Let's think about this code:

function publishEtherBox (bytes32 _label, string _ownerUrl, uint _lifespan) external onlyWhenRunning() payable {
      require(ownerToEtherBoxes[msg.sender].length < 10);
      assert(bytes(_ownerUrl).length <= 200);
      address etherBoxAddress = address(keccak256(msg.sender, now));
      etherBoxes[etherBoxAddress] = EtherBox({
        label: _label,
        owner: msg.sender,
        ownerUrl: _ownerUrl,
        expiration: now + _lifespan
      emit EtherBoxPublished(msg.sender, nicknames[msg.sender], etherBoxAddress, _label, now);
      if(msg.value > 0){ owner.transfer(msg.value); }

referring to the 4th line, it is obvious the it might lead to an output coincidence if multiple transactions from the same msg.sender are packed in the same block on the same timestamp. How to avoid that and what's the chance of getting the same behaviour using a proggressive nonce instead of now?

1 Answer 1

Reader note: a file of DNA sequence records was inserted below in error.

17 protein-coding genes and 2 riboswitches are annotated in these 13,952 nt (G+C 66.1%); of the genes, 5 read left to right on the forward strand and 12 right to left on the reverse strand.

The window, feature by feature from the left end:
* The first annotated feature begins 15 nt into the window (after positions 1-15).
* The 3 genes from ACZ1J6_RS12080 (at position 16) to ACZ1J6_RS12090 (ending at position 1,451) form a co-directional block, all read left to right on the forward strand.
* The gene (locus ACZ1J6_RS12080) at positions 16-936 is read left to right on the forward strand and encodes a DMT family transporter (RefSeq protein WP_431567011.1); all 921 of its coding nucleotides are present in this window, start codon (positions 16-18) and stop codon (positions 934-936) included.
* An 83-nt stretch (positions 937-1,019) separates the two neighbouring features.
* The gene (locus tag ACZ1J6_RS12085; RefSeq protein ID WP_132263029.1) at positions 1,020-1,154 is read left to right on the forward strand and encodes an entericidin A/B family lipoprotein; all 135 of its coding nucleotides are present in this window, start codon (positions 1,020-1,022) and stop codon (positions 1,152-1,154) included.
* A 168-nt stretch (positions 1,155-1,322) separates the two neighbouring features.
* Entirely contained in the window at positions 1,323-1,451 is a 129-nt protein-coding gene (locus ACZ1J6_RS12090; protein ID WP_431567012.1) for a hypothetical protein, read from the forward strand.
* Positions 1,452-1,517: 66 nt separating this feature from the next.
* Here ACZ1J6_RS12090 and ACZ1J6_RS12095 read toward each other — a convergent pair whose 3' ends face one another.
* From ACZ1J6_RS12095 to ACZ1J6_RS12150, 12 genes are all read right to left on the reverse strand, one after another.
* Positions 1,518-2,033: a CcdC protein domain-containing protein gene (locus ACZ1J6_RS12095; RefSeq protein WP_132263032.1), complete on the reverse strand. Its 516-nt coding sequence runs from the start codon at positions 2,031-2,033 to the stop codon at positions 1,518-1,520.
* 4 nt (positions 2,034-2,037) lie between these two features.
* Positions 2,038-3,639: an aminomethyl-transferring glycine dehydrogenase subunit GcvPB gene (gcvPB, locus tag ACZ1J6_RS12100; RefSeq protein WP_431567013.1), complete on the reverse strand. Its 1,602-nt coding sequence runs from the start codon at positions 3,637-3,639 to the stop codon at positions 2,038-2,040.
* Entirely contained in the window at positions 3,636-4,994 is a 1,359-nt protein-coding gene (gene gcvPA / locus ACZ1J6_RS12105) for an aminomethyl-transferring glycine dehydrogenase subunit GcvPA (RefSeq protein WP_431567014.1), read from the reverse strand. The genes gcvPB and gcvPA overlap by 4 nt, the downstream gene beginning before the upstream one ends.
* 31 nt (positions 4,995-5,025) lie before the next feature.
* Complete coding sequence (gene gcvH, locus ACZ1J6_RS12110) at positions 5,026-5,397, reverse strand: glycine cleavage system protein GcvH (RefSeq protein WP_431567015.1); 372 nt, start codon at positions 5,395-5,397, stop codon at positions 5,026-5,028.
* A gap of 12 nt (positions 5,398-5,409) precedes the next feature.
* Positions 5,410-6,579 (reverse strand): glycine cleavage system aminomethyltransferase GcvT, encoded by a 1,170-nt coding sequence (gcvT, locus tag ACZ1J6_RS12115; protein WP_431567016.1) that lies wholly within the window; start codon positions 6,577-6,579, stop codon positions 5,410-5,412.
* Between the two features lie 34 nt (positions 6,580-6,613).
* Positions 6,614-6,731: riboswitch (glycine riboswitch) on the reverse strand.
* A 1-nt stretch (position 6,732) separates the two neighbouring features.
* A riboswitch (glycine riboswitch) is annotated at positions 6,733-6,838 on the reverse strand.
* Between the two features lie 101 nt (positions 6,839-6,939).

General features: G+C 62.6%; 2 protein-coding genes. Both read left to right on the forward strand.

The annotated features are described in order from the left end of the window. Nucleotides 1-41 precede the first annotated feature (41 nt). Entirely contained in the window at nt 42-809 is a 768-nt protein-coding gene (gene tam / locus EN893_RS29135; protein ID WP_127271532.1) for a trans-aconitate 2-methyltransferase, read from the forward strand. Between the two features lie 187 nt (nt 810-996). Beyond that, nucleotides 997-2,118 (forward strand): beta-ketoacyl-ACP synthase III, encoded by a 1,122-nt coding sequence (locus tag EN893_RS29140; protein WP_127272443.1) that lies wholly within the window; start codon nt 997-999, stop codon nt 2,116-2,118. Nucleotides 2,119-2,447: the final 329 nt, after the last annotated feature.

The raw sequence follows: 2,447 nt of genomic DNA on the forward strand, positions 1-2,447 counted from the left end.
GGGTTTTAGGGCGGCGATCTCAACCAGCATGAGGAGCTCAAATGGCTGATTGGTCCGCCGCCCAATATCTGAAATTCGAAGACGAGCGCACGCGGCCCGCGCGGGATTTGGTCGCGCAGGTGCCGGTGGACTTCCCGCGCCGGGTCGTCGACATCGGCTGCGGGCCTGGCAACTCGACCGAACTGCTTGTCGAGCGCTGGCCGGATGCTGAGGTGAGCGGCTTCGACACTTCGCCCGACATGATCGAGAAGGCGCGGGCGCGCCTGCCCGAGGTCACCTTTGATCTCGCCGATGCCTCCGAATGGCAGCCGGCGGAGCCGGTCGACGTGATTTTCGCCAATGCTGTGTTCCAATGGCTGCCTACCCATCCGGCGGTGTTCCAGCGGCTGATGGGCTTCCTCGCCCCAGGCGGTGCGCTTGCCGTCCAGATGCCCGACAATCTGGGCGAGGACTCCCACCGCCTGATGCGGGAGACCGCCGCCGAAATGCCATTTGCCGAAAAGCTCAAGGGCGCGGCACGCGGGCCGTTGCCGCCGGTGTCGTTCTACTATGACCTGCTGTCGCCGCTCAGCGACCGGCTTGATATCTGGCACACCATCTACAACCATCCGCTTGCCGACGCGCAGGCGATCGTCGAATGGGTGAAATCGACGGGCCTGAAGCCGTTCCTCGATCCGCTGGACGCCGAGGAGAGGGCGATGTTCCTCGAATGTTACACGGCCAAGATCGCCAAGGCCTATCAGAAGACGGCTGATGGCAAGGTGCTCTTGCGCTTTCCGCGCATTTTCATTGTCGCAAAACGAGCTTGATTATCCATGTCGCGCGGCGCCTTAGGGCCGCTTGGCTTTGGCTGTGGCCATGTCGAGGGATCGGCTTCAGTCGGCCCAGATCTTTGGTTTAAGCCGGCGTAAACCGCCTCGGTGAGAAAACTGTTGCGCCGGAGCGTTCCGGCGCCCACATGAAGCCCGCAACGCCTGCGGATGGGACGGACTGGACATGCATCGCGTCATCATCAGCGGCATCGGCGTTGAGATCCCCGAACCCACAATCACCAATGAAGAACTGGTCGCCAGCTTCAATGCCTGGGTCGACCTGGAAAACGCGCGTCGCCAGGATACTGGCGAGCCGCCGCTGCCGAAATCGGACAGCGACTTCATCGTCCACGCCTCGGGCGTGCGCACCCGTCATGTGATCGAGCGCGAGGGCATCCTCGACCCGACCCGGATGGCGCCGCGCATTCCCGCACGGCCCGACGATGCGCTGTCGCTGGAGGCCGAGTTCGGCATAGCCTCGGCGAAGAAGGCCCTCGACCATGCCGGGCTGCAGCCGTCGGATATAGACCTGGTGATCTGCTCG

If the same account calls this function twice in the same block, the odds are 100% that keccak256(msg.sender, now) will return the same value.

If you hash a nonce that increases each time publishEtherBox is called, the odds of a collision are approximately 0%. You're taking 20 bytes of the hash output, which is what Ethereum itself uses to generate accounts. The math shows that it's almost impossible to generate a duplicate account, and thus it's almost impossible for your etherBoxAddress to be a duplicate if you use a nonce.

  • can you think some other way that a hacker could run to take owership of an EtherBox struct? here it is the entire code: etherscan.io/address/…
    – user38075
    Jun 9, 2018 at 18:39
  • 1
    I charge ~$500/hour to do security audits.
    – user19510
    Jun 9, 2018 at 18:43
  • I build the contract just for fun, I don't feel like it's a good investment right now. But thanks for the answer
    – user38075
    Jun 9, 2018 at 19:02

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